The Mediaby John StylesNews Weekly
, June 30, 2001
Political correspondent Michelle Grattan once said that Paul Keating regarded the media "as dogs to be sooled on to opponents". At the ABC the command is unnecessary. Attacking the Coalition seems to happen by instinct; and it leaves the national broadcaster looking like a Labor running dog. An example occurred recently.
On June 4 the emotive issue of nursing home standards arose during Question Time in the House of Representatives.
The Federal Opposition alleged that a Sydney nursing home owned by a Liberal Party donor had been allowed to stay open even though the Aged Care Standards Agency (ACSA) had supposedly recommended that its licence be revoked, a claim the owner later denied.
When Labor tried to question Aged Care Minister Bronwyn Bishop about her knowledge of the donation, the Speaker ruled the question out of order.
That evening the ABC Radio PM program pursued Labor's line, intensely questioning Bronwyn Bishop and also interviewing the owner of the nursing home about the question of political donations. This, of course, is fair enough, even if the ABC journalists did appear to accept the ALP's questions at face value. Bronwyn Bishop, in the event, seemed able to refute them easily.
On the question of political donations, Millie Phillips revealed that she had not only made donations to the Liberal Party but also to the Labor Party. This exposed a certain hypocrisy in Labor's attack. But the revelation didn't seem to interest the journalist. He ignored it. He sought details of her donations to Liberal Party - for example, how much and how often - but not of her gifts to the Labor Party.
Millie Phillips accused the Labor Party of using her as a "whipping post" on account of her wealth and status. In view of Bronwyn Bishop's relatively easy rebuttal of Labor's questions and the fact that the nursing home owner had donated money to both major parties, surely it was time for the ABC journalists to turn on the Labor Party.
A truly balanced package would have questioned Labor's motives and challenged the accuracy of the allegations.
The Minister's Labor accusers should have been grilled about their blatant display of hypocrisy and about the nature and number of the donations their party also received from Millie Phillips. That kind of inquiry did not happen.
Nor did the program interview a member of the ACSA who surely would have shed light on Labor's claims.
The standard of care in nursing homes is a vital public issue and deserves the keenest scrutiny. But the ABC PM package, seemed more interested in advancing Labor's case than about balanced reporting and getting to the truth of the situation at the nursing home.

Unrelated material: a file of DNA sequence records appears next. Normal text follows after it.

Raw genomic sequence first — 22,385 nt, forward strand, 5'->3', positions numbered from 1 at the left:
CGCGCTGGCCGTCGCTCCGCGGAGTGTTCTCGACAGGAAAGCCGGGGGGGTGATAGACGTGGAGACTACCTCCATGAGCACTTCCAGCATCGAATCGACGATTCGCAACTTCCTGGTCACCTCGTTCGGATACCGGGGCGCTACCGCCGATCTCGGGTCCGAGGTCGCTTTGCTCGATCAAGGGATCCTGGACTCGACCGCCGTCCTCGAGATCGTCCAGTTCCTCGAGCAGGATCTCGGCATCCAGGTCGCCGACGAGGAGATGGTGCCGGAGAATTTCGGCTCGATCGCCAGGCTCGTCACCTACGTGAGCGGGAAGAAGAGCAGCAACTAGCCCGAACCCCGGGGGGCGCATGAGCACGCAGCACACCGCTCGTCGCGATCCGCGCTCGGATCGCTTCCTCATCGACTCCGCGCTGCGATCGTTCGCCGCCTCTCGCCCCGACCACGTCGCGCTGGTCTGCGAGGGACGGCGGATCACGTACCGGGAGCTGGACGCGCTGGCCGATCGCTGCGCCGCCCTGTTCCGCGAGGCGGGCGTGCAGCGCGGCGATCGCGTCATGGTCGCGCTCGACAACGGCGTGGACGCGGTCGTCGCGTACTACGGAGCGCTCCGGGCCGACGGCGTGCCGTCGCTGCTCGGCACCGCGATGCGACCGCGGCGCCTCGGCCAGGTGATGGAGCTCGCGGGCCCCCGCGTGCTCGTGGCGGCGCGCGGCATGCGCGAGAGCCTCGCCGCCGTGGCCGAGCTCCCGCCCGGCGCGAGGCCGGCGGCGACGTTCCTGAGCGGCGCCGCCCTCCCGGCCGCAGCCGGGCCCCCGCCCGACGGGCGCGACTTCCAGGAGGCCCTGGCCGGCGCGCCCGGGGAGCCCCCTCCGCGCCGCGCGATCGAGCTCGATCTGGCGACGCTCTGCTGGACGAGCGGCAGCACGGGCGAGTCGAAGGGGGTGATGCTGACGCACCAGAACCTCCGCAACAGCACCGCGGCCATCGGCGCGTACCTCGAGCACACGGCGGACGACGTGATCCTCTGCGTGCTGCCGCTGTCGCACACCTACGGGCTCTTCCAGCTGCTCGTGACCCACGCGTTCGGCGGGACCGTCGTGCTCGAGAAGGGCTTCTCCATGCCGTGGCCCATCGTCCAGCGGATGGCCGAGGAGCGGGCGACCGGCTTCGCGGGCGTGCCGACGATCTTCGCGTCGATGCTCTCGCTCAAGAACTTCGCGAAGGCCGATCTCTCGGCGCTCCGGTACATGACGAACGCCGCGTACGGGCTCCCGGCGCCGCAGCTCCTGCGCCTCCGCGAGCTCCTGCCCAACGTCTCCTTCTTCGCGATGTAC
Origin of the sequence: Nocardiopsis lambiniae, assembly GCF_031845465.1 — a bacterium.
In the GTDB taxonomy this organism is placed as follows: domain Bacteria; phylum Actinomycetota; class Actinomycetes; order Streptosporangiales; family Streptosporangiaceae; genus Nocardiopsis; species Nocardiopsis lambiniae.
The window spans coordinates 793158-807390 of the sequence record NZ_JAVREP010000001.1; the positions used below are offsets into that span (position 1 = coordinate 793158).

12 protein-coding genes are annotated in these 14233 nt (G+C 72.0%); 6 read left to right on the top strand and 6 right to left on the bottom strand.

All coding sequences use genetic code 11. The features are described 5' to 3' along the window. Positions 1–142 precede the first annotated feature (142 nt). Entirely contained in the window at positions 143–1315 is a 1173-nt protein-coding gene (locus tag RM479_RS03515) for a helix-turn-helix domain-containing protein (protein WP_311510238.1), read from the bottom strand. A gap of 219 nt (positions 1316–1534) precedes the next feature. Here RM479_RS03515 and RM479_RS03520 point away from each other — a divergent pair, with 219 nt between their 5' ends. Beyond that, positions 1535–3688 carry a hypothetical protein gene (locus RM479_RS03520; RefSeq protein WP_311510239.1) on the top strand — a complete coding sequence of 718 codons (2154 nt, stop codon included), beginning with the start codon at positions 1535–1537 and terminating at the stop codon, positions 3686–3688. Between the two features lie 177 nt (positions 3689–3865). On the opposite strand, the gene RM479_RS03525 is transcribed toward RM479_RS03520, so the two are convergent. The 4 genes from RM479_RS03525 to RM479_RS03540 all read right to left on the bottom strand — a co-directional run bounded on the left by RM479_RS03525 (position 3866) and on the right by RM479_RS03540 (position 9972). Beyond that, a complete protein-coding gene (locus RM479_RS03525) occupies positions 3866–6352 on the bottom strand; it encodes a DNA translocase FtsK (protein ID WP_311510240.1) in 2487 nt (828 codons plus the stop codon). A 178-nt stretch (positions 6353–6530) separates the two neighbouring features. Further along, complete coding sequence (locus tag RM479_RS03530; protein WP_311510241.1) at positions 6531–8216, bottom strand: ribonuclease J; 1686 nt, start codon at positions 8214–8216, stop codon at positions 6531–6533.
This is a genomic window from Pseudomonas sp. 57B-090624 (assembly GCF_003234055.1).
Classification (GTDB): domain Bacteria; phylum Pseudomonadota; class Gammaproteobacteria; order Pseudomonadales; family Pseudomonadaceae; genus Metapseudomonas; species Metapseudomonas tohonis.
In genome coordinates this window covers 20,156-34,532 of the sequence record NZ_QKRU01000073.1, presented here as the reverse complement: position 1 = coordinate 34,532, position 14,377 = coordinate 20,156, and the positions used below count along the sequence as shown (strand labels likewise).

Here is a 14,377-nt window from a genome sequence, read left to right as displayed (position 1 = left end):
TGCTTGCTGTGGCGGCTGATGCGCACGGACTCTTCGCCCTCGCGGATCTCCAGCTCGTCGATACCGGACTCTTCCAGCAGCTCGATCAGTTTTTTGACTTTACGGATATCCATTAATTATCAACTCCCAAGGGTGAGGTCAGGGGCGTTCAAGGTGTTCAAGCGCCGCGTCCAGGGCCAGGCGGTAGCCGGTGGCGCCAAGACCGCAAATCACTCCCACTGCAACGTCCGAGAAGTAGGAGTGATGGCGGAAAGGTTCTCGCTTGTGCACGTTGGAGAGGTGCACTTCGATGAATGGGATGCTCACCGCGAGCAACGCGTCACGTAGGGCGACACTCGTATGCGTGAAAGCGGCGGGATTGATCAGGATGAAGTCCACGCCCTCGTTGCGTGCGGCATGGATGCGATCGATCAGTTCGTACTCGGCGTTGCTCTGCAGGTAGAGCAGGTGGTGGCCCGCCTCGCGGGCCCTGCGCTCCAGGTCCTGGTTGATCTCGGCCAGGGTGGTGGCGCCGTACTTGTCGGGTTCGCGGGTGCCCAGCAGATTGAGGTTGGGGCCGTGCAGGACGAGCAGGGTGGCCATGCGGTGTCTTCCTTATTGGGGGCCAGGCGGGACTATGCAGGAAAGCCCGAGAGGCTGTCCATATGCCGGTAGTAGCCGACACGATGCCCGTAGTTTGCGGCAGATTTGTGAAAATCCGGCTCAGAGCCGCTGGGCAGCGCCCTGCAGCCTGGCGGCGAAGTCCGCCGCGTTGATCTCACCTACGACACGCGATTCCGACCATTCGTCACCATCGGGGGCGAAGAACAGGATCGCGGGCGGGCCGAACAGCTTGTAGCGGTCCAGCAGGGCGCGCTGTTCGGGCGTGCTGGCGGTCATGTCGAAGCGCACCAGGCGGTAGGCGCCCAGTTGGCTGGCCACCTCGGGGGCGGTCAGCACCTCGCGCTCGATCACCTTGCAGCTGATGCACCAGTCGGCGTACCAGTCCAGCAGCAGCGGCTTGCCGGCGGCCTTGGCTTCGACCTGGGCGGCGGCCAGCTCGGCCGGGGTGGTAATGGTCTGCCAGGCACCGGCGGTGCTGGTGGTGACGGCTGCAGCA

The ABC could be engaging in a little wedge politics of its own if you consider the national broadcaster's resurgent enthusiasm for rural programs, with offerings like Bush Telegraph broadcast at 11 am Monday to Friday on Radio National.
The ABC is a potentially divisive question for the Coalition. On the one hand, many urban Liberals loathe the left-liberal and pro-Labor bias of its capital city-produced news and current affairs programs. On the other, the National Party embraces the regional voice of the ABC as a much needed service for its constituency.
The Nationals' "warts and all" enthusiasm for the ABC rarely, if ever, seems to distinguish between the usefulness of the medium as a rural service through, for example, its 48 regional radio stations, and the nature of the editorial content. The Coalition adage that "the ABC is our enemy talking to our friends" is particularly relevant in National Party heartland.
If, as they claim, the Nationals' constituents rely on programs like AM and PM for their insights into current affairs, is it surprising that the party is in so much electoral trouble?
By extending rural services and playing to the rural audience, ABC programmers may be fulfilling the corporation's charter obligations more comprehensively. At the same time the moves could serve to muddy the debate within Coalition ranks about ABC political bias.
Incidentally, on June 18 a new series was launched on Bush Telegraph, looking at "the changes and shifts in Australian political parties". The presenter, Helen Brown, announced that the program would run "from the oldest - the ALP - to the likely new force in the Senate, and that's the Australian Greens". Surely, if you're starting with the oldest, the more logical place to finish would be with the newest. Of course, we know who that would be.